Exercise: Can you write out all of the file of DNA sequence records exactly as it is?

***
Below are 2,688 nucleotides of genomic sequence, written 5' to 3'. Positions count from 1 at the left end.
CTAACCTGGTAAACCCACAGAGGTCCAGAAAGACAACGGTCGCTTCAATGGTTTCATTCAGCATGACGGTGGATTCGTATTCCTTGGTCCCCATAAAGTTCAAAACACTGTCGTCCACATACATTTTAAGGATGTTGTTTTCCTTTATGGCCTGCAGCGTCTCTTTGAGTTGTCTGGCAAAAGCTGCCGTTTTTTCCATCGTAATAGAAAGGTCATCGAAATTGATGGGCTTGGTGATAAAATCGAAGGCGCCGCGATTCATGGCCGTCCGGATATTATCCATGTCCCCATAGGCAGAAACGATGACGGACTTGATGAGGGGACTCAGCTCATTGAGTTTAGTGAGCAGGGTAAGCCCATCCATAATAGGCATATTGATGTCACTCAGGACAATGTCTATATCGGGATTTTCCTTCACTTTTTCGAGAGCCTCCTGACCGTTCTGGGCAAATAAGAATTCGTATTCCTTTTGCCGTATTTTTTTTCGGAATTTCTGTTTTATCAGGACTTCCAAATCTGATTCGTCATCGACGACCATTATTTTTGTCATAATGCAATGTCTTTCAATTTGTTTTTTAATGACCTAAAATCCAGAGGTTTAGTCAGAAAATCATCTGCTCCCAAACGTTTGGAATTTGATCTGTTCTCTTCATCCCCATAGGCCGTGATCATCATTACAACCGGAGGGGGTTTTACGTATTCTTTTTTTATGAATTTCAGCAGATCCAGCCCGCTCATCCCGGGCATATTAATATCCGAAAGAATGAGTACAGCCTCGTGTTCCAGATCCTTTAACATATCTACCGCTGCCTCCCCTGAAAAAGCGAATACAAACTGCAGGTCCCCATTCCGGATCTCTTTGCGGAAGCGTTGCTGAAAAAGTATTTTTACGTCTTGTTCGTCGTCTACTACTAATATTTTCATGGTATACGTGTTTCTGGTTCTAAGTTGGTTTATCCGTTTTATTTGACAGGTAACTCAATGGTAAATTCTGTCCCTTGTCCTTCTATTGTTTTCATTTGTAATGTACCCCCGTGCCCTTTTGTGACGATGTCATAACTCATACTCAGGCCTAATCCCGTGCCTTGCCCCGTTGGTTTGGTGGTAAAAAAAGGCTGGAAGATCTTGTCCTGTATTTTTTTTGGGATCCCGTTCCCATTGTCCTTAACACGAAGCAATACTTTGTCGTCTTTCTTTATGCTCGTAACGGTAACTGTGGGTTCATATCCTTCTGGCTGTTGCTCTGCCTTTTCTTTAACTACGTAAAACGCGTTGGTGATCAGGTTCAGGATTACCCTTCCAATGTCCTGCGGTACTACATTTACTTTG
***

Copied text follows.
Below are 2,688 nucleotides of genomic sequence, written 5' to 3'. Positions count from 1 at the left end.
CTAACCTGGTAAACCCACAGAGGTCCAGAAAGACAACGGTCGCTTCAATGGTTTCATTCAGCATGACGGTGGATTCGTATTCCTTGGTCCCCATAAAGTTCAAAACACTGTCGTCCACATACATTTTAAGGATGTTGTTTTCCTTTATGGCCTGCAGCGTCTCTTTGAGTTGTCTGGCAAAAGCTGCCGTTTTTTCCATCGTAATAGAAAGGTCATCGAAATTGATGGGCTTGGTGATAAAATCGAAGGCGCCGCGATTCATGGCCGTCCGGATATTATCCATGTCCCCATAGGCAGAAACGATGACGGACTTGATGAGGGGACTCAGCTCATTGAGTTTAGTGAGCAGGGTAAGCCCATCCATAATAGGCATATTGATGTCACTCAGGACAATGTCTATATCGGGATTTTCCTTCACTTTTTCGAGAGCCTCCTGACCGTTCTGGGCAAATAAGAATTCGTATTCCTTTTGCCGTATTTTTTTTCGGAATTTCTGTTTTATCAGGACTTCCAAATCTGATTCGTCATCGACGACCATTATTTTTGTCATAATGCAATGTCTTTCAATTTGTTTTTTAATGACCTAAAATCCAGAGGTTTAGTCAGAAAATCATCTGCTCCCAAACGTTTGGAATTTGATCTGTTCTCTTCATCCCCATAGGCCGTGATCATCATTACAACCGGAGGGGGTTTTACGTATTCTTTTTTTATGAATTTCAGCAGATCCAGCCCGCTCATCCCGGGCATATTAATATCCGAAAGAATGAGTACAGCCTCGTGTTCCAGATCCTTTAACATATCTACCGCTGCCTCCCCTGAAAAAGCGAATACAAACTGCAGGTCCCCATTCCGGATCTCTTTGCGGAAGCGTTGCTGAAAAAGTATTTTTACGTCTTGTTCGTCGTCTACTACTAATATTTTCATGGTATACGTGTTTCTGGTTCTAAGTTGGTTTATCCGTTTTATTTGACAGGTAACTCAATGGTAAATTCTGTCCCTTGTCCTTCTATTGTTTTCATTTGTAATGTACCCCCGTGCCCTTTTGTGACGATGTCATAACTCATACTCAGGCCTAATCCCGTGCCTTGCCCCGTTGGTTTGGTGGTAAAAAAAGGCTGGAAGATCTTGTCCTGTATTTTTTTTGGGATCCCGTTCCCATTGTCCTTAACACGAAGCAATACTTTGTCGTCTTTCTTTATGCTCGTAACGGTAACTGTGGGTTCATATCCTTCTGGCTGTTGCTCTGCCTTTTCTTTAACTACGTAAAACGCGTTGGTGATCAGGTTCAGGATTACCCTTCCAATGTCCTGCGGTACTACATTTACTTTG